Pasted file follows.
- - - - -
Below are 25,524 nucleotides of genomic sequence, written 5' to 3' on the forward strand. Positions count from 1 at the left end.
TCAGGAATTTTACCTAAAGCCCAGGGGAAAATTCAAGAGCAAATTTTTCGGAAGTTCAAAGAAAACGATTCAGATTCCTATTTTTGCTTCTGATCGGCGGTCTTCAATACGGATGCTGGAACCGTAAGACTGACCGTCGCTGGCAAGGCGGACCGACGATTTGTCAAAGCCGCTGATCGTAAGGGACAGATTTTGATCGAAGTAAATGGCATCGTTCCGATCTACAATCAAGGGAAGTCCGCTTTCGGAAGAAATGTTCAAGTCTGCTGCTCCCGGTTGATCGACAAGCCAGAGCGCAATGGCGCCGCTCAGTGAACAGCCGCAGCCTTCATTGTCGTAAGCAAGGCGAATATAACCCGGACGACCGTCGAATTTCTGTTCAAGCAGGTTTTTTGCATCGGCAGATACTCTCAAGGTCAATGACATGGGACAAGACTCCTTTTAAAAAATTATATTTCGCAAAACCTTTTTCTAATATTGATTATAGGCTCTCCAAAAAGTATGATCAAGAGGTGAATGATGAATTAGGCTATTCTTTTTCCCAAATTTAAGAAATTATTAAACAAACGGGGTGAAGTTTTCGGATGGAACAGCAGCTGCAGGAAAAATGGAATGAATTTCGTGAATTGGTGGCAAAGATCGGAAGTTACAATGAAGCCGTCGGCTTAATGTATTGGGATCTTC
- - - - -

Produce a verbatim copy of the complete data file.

Below are 25,524 nucleotides of genomic sequence, written 5' to 3' on the forward strand. Positions count from 1 at the left end.
TCAGGAATTTTACCTAAAGCCCAGGGGAAAATTCAAGAGCAAATTTTTCGGAAGTTCAAAGAAAACGATTCAGATTCCTATTTTTGCTTCTGATCGGCGGTCTTCAATACGGATGCTGGAACCGTAAGACTGACCGTCGCTGGCAAGGCGGACCGACGATTTGTCAAAGCCGCTGATCGTAAGGGACAGATTTTGATCGAAGTAAATGGCATCGTTCCGATCTACAATCAAGGGAAGTCCGCTTTCGGAAGAAATGTTCAAGTCTGCTGCTCCCGGTTGATCGACAAGCCAGAGCGCAATGGCGCCGCTCAGTGAACAGCCGCAGCCTTCATTGTCGTAAGCAAGGCGAATATAACCCGGACGACCGTCGAATTTCTGTTCAAGCAGGTTTTTTGCATCGGCAGATACTCTCAAGGTCAATGACATGGGACAAGACTCCTTTTAAAAAATTATATTTCGCAAAACCTTTTTCTAATATTGATTATAGGCTCTCCAAAAAGTATGATCAAGAGGTGAATGATGAATTAGGCTATTCTTTTTCCCAAATTTAAGAAATTATTAAACAAACGGGGTGAAGTTTTCGGATGGAACAGCAGCTGCAGGAAAAATGGAATGAATTTCGTGAATTGGTGGCAAAGATCGGAAGTTACAATGAAGCCGTCGGCTTAATGTATTGGGATCTTC